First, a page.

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Help Is Just a Phone Call Away
A part of the Jewish Federation of Greater Philadelphia's Center for Social Responsibility, the free, confidential service serves as the community's central resource for information.
"JIRS helps serve as a public face of Federation," said the center's director, David Rosenberg. "When people call, they get a real person who cares, will listen, research the answers and follow up. JIRS has built strong relationships with our partner agencies, and that helps ensure that people seeking social services will get the help they need."
Lillian Youman, who has been the director of JIRS for 16 years, has seen changes and expansion of their services since then, especially with the advent of the Web.
"There is information now available that people can easily access," she said. "At the same time, information is there for us, and in many cases, we can answer our callers more quickly than we once did and also answer e-mail sent to us."
The calls that came into JIRS are wide-ranging - from help with the youngest in the community to the elderly, related Youman. She - along with JIRS associates Linda Roth and Sandi Brecher, and volunteers - fields approximately 5,000 calls per year.
"Recently, we had a call from a friend of a young woman who was recovering from surgery and needed someone to live in and help take care of her toddler," said Youman. "We referred them to the Jewish Employment and Vocational Service to find someone to temporarily help out."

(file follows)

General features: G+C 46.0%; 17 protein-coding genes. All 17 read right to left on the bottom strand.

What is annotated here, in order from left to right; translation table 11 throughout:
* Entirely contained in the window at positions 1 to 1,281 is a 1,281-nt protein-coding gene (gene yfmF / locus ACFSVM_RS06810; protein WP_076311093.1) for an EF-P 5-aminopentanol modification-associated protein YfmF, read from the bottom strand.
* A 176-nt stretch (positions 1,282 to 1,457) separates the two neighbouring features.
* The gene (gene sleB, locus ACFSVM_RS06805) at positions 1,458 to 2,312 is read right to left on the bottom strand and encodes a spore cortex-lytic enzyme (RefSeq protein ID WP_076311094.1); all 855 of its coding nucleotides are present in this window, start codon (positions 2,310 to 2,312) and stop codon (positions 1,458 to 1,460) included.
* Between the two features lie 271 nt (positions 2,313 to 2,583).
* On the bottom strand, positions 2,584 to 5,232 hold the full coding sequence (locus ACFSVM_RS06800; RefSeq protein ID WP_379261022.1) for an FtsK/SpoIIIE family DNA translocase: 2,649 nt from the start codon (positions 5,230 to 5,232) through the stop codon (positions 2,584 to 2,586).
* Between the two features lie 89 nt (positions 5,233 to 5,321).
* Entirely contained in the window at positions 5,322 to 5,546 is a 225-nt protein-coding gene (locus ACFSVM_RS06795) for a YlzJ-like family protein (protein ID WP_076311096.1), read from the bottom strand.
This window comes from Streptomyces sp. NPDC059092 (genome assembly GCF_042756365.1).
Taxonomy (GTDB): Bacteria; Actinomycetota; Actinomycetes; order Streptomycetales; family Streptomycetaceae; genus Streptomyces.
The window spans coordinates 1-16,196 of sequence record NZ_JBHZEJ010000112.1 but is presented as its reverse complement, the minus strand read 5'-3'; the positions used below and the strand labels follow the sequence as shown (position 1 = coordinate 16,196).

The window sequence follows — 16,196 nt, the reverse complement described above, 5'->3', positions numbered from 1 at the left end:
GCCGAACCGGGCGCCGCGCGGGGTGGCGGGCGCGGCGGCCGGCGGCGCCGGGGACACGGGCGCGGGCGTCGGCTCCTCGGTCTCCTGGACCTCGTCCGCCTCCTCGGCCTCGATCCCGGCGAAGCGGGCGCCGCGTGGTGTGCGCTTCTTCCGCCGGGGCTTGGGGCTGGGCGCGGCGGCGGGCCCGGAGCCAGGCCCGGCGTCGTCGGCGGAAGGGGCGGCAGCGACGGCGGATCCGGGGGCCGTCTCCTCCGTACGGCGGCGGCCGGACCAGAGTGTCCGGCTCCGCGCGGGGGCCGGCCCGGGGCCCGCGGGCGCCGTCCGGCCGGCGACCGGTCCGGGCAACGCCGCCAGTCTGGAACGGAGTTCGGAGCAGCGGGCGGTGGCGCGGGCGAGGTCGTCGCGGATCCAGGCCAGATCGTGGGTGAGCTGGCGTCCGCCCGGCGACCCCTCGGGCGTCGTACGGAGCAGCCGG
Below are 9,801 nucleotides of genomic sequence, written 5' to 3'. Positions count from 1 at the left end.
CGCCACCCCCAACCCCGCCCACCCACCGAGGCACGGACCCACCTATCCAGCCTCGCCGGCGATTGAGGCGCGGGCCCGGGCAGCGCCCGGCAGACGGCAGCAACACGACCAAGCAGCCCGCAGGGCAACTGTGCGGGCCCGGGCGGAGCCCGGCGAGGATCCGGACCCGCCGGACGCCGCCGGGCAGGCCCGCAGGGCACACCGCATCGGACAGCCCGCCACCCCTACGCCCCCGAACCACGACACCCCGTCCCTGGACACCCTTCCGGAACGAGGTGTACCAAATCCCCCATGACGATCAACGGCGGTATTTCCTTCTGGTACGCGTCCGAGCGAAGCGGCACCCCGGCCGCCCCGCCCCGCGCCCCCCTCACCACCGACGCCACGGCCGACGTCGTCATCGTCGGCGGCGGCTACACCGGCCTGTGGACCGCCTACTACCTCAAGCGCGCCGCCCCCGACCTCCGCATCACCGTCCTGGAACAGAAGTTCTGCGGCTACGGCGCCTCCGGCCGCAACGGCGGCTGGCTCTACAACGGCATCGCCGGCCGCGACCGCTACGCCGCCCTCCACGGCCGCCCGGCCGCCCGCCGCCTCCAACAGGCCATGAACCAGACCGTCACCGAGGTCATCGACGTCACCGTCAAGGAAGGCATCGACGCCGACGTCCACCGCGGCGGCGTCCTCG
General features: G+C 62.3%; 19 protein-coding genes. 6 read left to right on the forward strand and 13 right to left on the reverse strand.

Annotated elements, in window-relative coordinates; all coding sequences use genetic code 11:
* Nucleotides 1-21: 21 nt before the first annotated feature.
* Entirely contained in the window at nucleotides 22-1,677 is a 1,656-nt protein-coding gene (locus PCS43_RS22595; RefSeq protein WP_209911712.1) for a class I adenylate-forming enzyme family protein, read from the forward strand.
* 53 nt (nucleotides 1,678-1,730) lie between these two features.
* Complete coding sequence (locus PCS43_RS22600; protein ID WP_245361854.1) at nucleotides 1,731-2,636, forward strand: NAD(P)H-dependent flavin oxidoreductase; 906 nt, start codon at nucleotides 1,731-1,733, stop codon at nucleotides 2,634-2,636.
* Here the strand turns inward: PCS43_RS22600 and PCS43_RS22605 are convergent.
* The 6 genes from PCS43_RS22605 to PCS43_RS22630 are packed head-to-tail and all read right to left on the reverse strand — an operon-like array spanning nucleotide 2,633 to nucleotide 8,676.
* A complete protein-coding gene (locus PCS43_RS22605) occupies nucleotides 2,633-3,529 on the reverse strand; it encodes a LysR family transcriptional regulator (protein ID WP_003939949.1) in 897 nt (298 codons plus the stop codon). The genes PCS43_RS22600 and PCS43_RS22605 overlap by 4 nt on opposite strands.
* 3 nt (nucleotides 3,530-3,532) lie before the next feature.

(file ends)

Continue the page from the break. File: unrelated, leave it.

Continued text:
"Then there was the phone call from a 96-year-old woman who wanted to send her 95-year-old cousin a birthday card, but could only remember that the nursing home where she lived was in California and had the word "greene" in it. I found the address on the Web in 30 seconds."
While JIRS is often a first responder, Roth pointed out that they also listen to complaints, often finding answers "by trying to help and direct people appropriately, and sometimes, by providing an ear and just listening."
JIRS plays a part in referring seniors to NORCs (naturally recurring retirement communities) programs and SeniorCHAI programs at the Jewish Community Centers. Both are joint programs of Federation and Jewish Family and Children's Services.
In addition to the calls they answer, JIRS welcomes families to the community with Federation's Shalom Baby! program. Along with such items as a bib and insulated lunch bag is a Jewish resources booklet developed for young families. Federation's regions help identify the families and provide programming for them.
The referral service also contributes to a seniors resource guide and puts together the information for "The Guide to Jewish Philadelphia," which is published by the Jewish Exponent. Working as a clearinghouse for the community calendar, which is posted on Federation's Web site, JIRS helps organizations with duplication of dates and provides the community with information. JIRS staffer Sandi Brecher puts it all together and monitors the calendar.
Lee Zaslow, a volunteer with JIRS for almost three years, said she "likes the variety of calls that come in."
"I was particularly touched by a man who who wanted to make funeral arrangements for himself so his son would not have to be bothered. I referred him to a local funeral home, and he told me that gave him 'real peace of mind.'
"It is gratifying to help," acknowledged Zaslow. "It's volunteer work that nourishes me."
For information or to volunteer, call 215-832-0821.